Grape cane gallmaker, Ampeloglypter sesostris (LeConte)

This is taken primarily from an extension bulletin by D. G. Pfeiffer & P. B. Schultz, entitled "Major Insect and Mite Pests of Grape in Virginia" (Va. Coop. Ext. Serv. 444-567 (1986))
This weevil is closely related to the grape cane girdler and is similar in many respects in appearance and life cycle. The species is red-brown rather than black. The main difference is in the biology of this species: the female punctures the shoot just above one of the lower joints and places an egg in the puncture. There are additional punctures above this in which no eggs are laid. As the larva feeds in the pith, a red gall or swelling develops in the area. The gall is 2.5-5 cm long, about twice the diameter of the cane. The cane may break at this point when green, but after it hardens it will usually survive to produce a crop the next season. The cane still grows, so damage is usually not important even though this species may be a common pest. Infested canes may be destroyed as soon as the swellings are visible.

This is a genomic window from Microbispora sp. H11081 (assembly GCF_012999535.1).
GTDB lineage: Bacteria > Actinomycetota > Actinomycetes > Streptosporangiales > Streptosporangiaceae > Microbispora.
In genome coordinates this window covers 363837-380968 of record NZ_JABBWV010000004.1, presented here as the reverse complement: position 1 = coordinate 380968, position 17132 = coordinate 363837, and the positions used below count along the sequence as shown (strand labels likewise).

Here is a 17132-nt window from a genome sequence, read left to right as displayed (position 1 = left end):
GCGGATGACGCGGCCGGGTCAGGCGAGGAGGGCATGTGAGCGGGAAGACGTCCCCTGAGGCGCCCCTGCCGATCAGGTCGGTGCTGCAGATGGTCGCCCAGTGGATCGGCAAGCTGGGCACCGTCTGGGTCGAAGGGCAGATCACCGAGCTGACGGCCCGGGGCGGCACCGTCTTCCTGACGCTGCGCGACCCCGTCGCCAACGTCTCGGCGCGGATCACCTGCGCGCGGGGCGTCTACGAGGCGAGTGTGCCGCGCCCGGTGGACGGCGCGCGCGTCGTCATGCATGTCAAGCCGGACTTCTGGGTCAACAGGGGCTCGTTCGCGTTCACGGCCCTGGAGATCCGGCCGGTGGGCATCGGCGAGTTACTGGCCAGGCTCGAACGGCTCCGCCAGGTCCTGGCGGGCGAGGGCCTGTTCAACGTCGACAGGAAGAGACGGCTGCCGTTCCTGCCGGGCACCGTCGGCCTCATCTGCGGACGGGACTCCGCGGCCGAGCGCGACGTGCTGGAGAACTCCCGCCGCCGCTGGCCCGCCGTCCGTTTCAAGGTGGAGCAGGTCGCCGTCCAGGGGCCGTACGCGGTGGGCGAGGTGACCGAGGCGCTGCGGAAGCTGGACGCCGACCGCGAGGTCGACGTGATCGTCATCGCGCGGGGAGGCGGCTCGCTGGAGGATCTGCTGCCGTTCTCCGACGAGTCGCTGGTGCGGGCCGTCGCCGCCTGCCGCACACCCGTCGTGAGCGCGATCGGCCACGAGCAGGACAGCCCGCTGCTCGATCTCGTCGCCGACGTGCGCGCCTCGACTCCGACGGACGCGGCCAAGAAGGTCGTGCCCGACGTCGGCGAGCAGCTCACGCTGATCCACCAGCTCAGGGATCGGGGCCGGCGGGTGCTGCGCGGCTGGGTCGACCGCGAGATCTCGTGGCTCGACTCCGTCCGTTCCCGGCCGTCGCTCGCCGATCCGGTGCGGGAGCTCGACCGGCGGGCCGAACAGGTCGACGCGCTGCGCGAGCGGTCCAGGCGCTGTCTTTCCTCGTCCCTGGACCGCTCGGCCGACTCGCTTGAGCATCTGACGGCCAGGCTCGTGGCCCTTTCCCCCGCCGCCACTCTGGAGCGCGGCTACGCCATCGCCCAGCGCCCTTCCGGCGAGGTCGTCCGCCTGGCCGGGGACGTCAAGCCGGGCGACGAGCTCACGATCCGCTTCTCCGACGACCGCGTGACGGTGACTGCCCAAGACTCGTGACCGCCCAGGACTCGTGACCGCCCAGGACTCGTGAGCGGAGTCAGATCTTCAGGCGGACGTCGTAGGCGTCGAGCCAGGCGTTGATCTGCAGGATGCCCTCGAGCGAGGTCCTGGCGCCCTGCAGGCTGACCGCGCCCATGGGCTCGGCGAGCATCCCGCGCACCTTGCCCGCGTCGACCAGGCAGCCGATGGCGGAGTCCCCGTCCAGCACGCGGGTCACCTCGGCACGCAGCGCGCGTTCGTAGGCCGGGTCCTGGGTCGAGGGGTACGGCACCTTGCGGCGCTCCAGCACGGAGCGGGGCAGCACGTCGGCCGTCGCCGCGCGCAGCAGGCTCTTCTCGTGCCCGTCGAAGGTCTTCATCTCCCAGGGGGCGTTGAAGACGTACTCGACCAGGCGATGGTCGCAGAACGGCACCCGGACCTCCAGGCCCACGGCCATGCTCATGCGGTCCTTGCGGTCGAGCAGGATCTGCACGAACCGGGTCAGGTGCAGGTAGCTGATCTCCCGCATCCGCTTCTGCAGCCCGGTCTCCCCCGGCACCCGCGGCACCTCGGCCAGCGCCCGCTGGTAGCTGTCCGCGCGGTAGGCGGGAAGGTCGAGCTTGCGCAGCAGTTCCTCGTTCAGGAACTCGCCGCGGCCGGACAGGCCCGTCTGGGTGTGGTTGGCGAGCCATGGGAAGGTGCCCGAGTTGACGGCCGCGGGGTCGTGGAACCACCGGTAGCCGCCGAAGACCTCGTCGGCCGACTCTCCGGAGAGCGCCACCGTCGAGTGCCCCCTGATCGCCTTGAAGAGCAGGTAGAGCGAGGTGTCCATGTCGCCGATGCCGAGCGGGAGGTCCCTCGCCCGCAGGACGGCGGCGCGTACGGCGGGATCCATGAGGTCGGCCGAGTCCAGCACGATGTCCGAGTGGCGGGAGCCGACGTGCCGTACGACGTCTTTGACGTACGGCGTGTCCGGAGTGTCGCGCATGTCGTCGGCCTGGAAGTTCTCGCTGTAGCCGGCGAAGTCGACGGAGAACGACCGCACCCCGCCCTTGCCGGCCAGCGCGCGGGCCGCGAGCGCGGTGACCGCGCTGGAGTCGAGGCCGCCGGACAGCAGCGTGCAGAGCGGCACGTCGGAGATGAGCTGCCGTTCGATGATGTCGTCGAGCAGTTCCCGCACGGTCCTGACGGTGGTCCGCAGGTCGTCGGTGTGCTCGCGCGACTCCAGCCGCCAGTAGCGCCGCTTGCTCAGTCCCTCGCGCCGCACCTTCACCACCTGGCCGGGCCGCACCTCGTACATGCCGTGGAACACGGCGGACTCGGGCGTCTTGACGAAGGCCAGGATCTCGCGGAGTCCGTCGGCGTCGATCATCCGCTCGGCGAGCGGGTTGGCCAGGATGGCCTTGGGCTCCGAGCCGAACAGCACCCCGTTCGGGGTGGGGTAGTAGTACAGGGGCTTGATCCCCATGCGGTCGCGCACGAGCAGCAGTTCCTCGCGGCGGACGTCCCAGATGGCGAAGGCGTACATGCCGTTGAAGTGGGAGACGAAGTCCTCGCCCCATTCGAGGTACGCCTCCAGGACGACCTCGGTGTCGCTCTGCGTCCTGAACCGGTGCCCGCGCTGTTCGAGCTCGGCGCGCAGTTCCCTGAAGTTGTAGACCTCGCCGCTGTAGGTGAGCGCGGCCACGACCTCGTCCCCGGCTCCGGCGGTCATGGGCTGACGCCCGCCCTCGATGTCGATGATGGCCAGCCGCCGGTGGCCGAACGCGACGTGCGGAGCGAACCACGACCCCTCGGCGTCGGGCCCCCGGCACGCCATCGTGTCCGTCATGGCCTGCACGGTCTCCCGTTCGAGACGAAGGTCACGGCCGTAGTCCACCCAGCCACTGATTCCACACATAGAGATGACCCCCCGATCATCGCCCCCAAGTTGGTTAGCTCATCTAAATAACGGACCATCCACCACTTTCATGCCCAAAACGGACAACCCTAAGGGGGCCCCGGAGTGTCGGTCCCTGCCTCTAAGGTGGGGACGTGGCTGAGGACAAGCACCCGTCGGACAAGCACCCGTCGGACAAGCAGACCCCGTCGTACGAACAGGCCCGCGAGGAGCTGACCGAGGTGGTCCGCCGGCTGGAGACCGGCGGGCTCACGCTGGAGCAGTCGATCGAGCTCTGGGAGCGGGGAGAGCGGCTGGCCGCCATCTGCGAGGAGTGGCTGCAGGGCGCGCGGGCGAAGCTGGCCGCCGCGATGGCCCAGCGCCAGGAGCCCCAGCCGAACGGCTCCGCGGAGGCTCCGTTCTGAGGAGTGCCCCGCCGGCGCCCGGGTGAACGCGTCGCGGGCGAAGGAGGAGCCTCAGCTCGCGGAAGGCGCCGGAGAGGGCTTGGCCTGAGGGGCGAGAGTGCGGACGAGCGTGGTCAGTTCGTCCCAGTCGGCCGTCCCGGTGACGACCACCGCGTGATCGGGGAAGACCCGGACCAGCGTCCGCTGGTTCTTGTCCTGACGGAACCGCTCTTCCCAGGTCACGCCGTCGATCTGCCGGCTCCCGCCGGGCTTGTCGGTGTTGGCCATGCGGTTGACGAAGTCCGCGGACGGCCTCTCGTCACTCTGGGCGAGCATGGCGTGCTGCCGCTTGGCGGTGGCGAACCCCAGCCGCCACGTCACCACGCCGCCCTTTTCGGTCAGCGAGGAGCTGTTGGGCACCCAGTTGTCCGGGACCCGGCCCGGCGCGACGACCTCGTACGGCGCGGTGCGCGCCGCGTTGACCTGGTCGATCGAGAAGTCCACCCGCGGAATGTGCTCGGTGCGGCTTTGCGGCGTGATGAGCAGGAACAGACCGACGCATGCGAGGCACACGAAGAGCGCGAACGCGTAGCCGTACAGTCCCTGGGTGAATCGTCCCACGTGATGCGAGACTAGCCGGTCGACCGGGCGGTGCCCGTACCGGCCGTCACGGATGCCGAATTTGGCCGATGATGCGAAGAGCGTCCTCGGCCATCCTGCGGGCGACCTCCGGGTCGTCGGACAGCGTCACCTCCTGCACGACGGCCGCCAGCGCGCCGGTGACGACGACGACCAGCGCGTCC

Recent research in Pennsylvania has shown no effect on berry quality or vine vigor (Saunders and Tobin 2000).

See New York Fact sheet

Other reading:
Saunders, M.  C. and P. C. Tobin. 2000. Grape cane gallmaker (Coleoptera: Curculionidae) and its impact on cultivated grapes. J. Econ. Entomol. 93: 795-799.

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